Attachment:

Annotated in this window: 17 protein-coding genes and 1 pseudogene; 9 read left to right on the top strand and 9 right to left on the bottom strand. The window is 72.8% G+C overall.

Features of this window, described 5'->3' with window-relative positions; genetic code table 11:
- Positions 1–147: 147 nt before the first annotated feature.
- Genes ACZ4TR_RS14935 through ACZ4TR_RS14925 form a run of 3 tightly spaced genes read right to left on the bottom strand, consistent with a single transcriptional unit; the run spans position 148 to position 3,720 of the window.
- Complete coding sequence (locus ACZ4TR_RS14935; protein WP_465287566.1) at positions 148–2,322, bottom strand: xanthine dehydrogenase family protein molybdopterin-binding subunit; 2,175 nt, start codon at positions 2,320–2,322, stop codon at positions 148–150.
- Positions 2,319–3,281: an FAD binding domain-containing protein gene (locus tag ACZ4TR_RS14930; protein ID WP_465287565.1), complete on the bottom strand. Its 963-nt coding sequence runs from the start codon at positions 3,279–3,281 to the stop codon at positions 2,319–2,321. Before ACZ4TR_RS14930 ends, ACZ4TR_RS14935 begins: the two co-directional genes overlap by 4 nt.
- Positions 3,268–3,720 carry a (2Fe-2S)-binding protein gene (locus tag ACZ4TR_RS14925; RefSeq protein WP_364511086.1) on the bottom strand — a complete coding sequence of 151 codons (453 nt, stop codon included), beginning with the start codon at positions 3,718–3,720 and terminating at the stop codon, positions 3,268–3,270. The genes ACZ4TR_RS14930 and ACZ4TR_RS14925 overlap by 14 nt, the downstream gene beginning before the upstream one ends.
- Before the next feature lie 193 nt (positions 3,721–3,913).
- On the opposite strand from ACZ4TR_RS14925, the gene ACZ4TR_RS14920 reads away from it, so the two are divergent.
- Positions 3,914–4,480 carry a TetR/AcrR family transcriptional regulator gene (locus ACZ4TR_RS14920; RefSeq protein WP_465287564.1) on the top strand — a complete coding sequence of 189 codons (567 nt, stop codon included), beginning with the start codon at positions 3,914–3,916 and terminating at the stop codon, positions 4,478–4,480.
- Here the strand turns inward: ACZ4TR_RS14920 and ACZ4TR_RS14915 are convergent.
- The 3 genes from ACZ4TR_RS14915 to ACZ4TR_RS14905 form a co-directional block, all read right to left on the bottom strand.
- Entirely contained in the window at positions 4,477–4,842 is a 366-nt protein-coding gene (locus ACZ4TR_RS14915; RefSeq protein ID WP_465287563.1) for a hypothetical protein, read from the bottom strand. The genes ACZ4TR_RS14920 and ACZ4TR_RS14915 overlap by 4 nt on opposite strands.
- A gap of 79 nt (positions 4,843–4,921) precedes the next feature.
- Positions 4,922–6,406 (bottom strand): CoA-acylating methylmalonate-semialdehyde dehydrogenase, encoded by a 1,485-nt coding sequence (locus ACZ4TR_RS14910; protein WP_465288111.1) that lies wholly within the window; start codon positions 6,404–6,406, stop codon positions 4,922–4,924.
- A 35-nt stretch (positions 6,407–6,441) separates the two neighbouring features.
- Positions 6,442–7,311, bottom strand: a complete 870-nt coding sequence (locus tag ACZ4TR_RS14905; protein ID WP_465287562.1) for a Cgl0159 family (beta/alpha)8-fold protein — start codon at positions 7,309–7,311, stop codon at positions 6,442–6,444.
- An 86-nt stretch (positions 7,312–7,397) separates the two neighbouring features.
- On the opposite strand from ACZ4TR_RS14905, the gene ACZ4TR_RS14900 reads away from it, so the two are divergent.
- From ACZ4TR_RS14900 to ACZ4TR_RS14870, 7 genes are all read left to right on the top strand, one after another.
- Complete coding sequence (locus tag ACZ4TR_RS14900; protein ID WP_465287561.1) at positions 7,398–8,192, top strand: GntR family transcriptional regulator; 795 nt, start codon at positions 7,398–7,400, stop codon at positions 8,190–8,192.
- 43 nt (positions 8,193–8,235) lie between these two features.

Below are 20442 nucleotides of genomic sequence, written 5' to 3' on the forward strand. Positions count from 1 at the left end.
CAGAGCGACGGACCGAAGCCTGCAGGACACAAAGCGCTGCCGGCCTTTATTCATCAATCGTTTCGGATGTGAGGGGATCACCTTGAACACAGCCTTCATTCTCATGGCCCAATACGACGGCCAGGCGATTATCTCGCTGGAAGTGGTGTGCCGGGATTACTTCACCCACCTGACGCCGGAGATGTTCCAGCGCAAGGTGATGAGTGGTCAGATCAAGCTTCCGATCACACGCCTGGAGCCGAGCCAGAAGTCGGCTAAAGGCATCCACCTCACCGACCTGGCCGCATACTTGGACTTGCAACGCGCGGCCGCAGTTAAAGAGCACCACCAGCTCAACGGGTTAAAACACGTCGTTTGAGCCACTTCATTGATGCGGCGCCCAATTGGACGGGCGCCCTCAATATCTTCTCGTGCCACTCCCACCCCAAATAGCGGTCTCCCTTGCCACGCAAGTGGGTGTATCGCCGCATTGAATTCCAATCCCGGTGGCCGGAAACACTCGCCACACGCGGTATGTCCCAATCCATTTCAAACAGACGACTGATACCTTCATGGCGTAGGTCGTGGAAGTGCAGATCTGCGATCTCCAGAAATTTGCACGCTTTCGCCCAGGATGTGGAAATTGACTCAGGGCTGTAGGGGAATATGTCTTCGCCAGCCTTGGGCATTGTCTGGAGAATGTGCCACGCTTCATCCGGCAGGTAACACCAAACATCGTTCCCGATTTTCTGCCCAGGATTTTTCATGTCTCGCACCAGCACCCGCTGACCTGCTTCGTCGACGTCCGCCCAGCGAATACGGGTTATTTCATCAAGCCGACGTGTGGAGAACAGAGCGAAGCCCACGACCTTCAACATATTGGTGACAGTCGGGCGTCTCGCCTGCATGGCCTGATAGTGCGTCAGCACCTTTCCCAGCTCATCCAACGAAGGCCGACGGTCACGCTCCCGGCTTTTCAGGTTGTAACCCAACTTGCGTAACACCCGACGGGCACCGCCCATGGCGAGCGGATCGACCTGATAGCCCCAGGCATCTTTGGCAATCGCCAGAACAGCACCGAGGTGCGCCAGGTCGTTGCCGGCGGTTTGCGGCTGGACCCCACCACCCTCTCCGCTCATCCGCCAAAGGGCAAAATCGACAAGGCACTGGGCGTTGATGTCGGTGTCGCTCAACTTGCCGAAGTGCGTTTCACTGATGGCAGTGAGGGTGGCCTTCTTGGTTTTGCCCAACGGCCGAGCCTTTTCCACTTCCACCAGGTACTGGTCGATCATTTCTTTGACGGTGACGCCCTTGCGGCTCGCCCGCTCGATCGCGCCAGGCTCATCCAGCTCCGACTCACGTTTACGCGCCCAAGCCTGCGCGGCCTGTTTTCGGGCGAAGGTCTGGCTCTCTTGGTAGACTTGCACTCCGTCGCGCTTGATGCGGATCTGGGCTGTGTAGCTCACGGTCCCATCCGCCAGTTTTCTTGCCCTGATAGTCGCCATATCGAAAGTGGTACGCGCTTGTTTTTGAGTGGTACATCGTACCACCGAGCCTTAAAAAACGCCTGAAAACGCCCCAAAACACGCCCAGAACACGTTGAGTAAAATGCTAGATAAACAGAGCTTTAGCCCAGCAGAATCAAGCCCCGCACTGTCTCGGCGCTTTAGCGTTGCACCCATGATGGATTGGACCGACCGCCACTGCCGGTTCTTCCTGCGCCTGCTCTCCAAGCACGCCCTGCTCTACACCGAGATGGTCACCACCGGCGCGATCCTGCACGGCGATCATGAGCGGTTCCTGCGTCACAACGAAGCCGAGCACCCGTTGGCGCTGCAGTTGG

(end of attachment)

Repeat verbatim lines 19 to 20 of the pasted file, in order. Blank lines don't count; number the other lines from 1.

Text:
- On the opposite strand from ACZ4TR_RS14905, the gene ACZ4TR_RS14900 reads away from it, so the two are divergent.
- From ACZ4TR_RS14900 to ACZ4TR_RS14870, 7 genes are all read left to right on the top strand, one after another.